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. Last Updated: 07/27/2016

A Wholesome Cause: 100 Sweaters, Anyone?

We received a letter from the mother of my brother-in-law's neighbor in Holland. She was planning to come to Moscow, she wrote, and over the past year she had knitted 100 sweaters for poor Russian children. Did we know of a deserving address?

Almost every week we receive visits from friends of obscure acquaintances or acquaintances of obscure friends, people we hardly know but who are under the impression that we are starved of social contact with our fellow countrymen.

Often they come bearing gifts which they ask us to distribute among "poor Russians". Nylons, old bottles of nail-polish, pens, key rings, cigarette lighters and other well-meant junk that you wouldn't have the nerve to give to even the most wretched babushka. Such charity, while it might give holiday-makers a warm glow of self-satisfaction, is more often than not taken as an insult by most Russians.

I still remember well the time I strolled through Red Square with Tom in his stroller. We were approached by an American tourist who took us for Russians. Without saying a word, he pressed a stick of chewing gum into each of our hands. Smiling smugly, he awaited our overjoyed reaction, but I was too dumbfounded to say anything. I felt as humiliated as any Russian in my position would have been.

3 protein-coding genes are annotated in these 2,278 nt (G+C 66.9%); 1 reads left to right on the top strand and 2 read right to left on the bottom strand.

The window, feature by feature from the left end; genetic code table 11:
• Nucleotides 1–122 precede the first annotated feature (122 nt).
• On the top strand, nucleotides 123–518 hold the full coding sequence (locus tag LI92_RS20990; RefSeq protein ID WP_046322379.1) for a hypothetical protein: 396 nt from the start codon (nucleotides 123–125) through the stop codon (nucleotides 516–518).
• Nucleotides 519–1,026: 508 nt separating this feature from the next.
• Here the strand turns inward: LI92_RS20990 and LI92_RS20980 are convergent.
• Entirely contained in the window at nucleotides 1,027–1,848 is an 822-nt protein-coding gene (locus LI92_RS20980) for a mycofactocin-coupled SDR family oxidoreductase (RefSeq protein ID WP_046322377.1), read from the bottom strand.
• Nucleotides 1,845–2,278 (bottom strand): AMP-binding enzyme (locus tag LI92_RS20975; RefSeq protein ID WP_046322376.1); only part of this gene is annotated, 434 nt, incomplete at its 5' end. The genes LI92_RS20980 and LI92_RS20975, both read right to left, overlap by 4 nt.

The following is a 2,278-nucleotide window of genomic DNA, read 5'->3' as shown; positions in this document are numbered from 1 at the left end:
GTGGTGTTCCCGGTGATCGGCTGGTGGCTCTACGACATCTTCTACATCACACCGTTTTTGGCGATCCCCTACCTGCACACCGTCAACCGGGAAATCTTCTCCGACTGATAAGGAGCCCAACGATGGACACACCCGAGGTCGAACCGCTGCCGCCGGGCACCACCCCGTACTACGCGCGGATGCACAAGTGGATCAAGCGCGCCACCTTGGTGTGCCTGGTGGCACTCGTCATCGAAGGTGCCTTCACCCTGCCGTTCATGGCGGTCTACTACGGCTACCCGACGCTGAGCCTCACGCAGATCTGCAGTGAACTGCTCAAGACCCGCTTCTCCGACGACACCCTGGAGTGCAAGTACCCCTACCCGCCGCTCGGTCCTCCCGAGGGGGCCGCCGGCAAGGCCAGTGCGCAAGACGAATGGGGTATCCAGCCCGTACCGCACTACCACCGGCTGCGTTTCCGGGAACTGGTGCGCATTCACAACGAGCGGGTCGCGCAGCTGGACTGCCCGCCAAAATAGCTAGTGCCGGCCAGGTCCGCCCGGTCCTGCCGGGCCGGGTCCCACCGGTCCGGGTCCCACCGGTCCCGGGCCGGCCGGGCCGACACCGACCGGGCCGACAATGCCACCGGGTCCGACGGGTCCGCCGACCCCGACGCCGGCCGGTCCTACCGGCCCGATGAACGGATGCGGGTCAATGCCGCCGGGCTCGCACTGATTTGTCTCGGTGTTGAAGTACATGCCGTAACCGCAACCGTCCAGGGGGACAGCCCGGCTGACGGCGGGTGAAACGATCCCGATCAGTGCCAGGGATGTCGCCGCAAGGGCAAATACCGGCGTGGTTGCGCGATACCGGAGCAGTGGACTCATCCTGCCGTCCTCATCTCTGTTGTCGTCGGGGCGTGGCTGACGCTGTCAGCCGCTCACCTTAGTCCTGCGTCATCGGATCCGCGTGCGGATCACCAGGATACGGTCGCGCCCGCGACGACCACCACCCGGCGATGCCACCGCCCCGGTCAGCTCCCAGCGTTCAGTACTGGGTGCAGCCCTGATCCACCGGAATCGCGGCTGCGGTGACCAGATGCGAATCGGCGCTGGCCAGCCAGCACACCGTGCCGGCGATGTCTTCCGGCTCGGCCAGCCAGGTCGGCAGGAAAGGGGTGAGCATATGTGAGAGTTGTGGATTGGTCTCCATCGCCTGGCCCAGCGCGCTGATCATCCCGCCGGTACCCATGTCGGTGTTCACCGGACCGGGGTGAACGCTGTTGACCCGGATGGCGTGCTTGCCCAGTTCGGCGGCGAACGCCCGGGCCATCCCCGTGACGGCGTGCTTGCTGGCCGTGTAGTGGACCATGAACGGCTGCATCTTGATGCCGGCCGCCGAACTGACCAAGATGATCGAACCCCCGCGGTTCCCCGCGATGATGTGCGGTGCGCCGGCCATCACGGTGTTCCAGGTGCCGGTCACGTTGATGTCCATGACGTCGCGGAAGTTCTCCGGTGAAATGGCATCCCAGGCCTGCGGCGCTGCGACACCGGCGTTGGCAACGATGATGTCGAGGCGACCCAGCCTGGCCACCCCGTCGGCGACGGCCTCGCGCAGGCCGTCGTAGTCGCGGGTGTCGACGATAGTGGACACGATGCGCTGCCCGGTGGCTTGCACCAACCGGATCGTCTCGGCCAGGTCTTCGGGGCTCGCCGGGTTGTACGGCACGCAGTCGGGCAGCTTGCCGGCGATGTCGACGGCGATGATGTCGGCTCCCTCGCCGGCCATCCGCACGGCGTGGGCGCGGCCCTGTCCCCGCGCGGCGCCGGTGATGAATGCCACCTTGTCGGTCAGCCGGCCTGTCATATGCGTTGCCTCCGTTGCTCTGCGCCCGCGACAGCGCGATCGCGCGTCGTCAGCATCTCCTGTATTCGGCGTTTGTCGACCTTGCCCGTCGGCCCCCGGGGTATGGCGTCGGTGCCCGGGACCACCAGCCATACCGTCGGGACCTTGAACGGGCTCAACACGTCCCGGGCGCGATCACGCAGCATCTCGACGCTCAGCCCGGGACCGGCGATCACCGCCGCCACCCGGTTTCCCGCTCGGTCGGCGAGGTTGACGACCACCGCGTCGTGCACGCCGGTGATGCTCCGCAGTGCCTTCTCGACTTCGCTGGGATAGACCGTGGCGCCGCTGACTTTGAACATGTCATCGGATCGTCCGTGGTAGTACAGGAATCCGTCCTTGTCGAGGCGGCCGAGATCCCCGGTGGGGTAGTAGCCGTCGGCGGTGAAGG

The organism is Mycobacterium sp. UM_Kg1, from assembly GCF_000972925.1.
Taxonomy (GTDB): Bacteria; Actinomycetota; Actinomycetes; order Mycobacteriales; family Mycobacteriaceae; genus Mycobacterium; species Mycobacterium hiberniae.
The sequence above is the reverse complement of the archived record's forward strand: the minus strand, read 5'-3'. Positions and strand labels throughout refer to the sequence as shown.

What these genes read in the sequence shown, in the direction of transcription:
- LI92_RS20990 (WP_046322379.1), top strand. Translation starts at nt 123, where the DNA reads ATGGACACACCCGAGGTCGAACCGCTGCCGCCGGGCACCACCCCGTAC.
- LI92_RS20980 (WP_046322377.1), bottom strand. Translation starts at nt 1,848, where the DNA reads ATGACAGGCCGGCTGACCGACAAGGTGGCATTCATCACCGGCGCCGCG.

Nevertheless, 100 children's sweaters are surely useful gifts; but whom to give them to? The donor suggested a children's home. I know of only one children's home. Two years ago, the Dutch women's club in Moscow - the Tulips - wanted to sponsor an orphanage. The matron gave us a guided tour of her institution. The dormitories, dining and recreation halls were neat and clean. The children seemed well-dressed and well-fed. The only thing was that they all seemed rather quiet. No crying, no exuberant shouting, no laughter or running. In a room with at least 30 children you could practically have heard a pin drop.

"What well-behaved children", I remember thinking enviously, "nothing like my boisterous Tom". After our tour of inspection, we asked the matron how best we could help. "We are not lacking in toys or clothes", she answered, "but what we do require are medicines".

"What kind of medicine? " we asked.

"Sleeping pills and muscle relaxants", she replied.

No wonder the children were so dull and listless. The Tulips eventually found another worthy cause.

But if you happen to know of a really deserving cause that would welcome 100 hand-knitted children's sweaters, please let me know as soon as possible in a letter or fax to The Moscow Times. As a reward you may choose between nylons, nail-polish, a pen, key ring or lighter.